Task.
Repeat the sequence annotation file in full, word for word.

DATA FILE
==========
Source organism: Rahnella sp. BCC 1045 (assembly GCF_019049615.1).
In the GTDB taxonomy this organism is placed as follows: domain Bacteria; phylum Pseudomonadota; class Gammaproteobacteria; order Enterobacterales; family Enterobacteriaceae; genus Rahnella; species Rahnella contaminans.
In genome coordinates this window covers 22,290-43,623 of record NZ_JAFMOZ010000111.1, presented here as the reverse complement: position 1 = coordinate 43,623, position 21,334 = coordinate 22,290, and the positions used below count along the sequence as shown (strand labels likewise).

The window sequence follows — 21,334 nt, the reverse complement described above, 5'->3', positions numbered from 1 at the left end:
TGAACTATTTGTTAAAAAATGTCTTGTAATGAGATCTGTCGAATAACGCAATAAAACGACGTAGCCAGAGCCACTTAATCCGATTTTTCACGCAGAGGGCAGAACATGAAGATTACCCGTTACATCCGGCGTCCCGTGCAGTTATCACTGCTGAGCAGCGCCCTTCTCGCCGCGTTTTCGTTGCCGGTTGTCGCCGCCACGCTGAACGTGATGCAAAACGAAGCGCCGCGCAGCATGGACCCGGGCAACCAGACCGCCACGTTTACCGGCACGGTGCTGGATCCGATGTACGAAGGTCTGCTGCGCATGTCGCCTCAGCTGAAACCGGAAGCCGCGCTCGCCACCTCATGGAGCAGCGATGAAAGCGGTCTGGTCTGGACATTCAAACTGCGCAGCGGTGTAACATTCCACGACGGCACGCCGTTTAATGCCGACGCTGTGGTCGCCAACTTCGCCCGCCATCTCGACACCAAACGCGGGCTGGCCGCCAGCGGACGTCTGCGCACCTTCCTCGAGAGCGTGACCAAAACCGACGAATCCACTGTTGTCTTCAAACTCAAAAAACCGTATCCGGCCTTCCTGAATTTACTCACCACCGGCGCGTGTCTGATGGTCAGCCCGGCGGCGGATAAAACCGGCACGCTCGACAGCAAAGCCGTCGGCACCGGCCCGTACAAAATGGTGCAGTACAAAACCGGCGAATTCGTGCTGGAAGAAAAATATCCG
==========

Source organism: Rahnella sp. BCC 1045 (assembly GCF_019049615.1).
In the GTDB taxonomy this organism is placed as follows: domain Bacteria; phylum Pseudomonadota; class Gammaproteobacteria; order Enterobacterales; family Enterobacteriaceae; genus Rahnella; species Rahnella contaminans.
In genome coordinates this window covers 22,290-43,623 of record NZ_JAFMOZ010000111.1, presented here as the reverse complement: position 1 = coordinate 43,623, position 21,334 = coordinate 22,290, and the positions used below count along the sequence as shown (strand labels likewise).

The window sequence follows — 21,334 nt, the reverse complement described above, 5'->3', positions numbered from 1 at the left end:
TGAACTATTTGTTAAAAAATGTCTTGTAATGAGATCTGTCGAATAACGCAATAAAACGACGTAGCCAGAGCCACTTAATCCGATTTTTCACGCAGAGGGCAGAACATGAAGATTACCCGTTACATCCGGCGTCCCGTGCAGTTATCACTGCTGAGCAGCGCCCTTCTCGCCGCGTTTTCGTTGCCGGTTGTCGCCGCCACGCTGAACGTGATGCAAAACGAAGCGCCGCGCAGCATGGACCCGGGCAACCAGACCGCCACGTTTACCGGCACGGTGCTGGATCCGATGTACGAAGGTCTGCTGCGCATGTCGCCTCAGCTGAAACCGGAAGCCGCGCTCGCCACCTCATGGAGCAGCGATGAAAGCGGTCTGGTCTGGACATTCAAACTGCGCAGCGGTGTAACATTCCACGACGGCACGCCGTTTAATGCCGACGCTGTGGTCGCCAACTTCGCCCGCCATCTCGACACCAAACGCGGGCTGGCCGCCAGCGGACGTCTGCGCACCTTCCTCGAGAGCGTGACCAAAACCGACGAATCCACTGTTGTCTTCAAACTCAAAAAACCGTATCCGGCCTTCCTGAATTTACTCACCACCGGCGCGTGTCTGATGGTCAGCCCGGCGGCGGATAAAACCGGCACGCTCGACAGCAAAGCCGTCGGCACCGGCCCGTACAAAATGGTGCAGTACAAAACCGGCGAATTCGTGCTGGAAGAAAAATATCCG